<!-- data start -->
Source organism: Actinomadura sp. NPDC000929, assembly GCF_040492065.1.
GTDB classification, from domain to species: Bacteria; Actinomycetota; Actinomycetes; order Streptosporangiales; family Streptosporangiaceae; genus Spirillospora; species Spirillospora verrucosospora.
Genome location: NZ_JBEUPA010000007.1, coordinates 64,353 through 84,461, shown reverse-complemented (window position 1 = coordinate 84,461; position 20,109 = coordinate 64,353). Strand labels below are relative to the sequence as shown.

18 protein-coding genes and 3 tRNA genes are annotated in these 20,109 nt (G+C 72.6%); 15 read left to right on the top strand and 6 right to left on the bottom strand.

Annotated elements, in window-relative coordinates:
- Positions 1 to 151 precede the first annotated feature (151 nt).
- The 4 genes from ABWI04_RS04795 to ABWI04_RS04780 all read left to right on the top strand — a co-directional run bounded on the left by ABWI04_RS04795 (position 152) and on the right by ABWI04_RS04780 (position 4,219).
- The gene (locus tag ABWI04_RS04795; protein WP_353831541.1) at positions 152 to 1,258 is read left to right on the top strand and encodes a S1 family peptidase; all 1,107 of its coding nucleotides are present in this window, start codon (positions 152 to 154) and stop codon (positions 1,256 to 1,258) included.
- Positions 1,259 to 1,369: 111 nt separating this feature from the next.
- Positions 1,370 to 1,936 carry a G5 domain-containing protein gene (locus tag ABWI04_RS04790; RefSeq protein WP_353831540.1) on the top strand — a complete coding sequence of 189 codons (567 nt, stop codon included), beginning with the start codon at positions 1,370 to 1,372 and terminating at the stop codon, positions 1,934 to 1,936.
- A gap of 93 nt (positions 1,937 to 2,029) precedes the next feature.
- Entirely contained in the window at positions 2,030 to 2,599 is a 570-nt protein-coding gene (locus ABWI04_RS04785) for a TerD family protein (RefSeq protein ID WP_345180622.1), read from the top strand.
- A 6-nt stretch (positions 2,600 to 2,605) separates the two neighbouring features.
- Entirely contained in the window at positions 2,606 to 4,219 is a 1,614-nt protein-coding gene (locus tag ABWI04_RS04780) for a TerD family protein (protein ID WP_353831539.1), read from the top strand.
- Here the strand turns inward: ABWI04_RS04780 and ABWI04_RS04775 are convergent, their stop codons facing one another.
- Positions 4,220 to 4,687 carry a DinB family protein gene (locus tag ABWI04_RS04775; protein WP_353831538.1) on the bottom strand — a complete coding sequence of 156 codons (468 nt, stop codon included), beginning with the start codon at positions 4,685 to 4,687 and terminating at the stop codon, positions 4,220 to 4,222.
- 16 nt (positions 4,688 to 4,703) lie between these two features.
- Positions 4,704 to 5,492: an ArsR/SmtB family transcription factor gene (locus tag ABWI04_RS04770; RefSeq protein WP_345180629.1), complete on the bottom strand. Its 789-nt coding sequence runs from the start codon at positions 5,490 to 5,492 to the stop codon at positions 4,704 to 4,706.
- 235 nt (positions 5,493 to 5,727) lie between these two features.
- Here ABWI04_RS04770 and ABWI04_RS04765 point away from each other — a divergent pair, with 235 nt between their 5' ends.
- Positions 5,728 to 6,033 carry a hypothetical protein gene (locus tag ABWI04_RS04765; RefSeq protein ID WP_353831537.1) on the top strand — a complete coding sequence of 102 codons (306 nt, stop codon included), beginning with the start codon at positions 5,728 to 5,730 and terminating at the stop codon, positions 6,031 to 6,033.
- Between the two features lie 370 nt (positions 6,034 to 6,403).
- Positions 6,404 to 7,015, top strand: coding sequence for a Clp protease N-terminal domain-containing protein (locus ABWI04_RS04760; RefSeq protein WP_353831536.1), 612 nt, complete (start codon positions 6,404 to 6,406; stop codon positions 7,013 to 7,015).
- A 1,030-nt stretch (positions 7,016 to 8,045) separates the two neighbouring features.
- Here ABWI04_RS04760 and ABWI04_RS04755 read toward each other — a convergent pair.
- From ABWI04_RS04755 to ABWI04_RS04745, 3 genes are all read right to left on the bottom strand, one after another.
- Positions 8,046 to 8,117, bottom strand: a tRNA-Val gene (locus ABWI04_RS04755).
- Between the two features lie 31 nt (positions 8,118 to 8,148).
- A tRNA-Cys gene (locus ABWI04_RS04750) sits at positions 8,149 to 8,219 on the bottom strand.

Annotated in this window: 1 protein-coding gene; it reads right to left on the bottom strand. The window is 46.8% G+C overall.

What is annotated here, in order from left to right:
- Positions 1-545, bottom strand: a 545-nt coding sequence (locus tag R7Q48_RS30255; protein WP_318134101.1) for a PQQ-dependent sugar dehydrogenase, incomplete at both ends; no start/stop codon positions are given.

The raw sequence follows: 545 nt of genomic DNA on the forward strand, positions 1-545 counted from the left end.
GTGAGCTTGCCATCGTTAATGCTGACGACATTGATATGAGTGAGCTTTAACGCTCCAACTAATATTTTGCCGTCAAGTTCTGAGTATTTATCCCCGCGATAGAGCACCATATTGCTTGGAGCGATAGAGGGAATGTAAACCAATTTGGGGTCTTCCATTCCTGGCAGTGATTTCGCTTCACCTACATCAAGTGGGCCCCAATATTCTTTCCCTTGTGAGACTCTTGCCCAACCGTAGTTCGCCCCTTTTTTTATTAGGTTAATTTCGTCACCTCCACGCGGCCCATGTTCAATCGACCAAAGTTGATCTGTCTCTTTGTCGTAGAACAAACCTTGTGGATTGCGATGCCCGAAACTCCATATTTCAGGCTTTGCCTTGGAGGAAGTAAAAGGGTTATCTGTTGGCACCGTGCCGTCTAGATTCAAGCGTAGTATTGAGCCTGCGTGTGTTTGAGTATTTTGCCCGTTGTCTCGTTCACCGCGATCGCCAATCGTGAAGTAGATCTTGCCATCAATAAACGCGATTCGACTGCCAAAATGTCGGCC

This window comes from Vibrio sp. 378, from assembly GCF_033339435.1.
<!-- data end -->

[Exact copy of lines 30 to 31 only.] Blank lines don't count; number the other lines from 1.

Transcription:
Annotated in this window: 1 protein-coding gene; it reads right to left on the bottom strand. The window is 46.8% G+C overall.

What is annotated here, in order from left to right: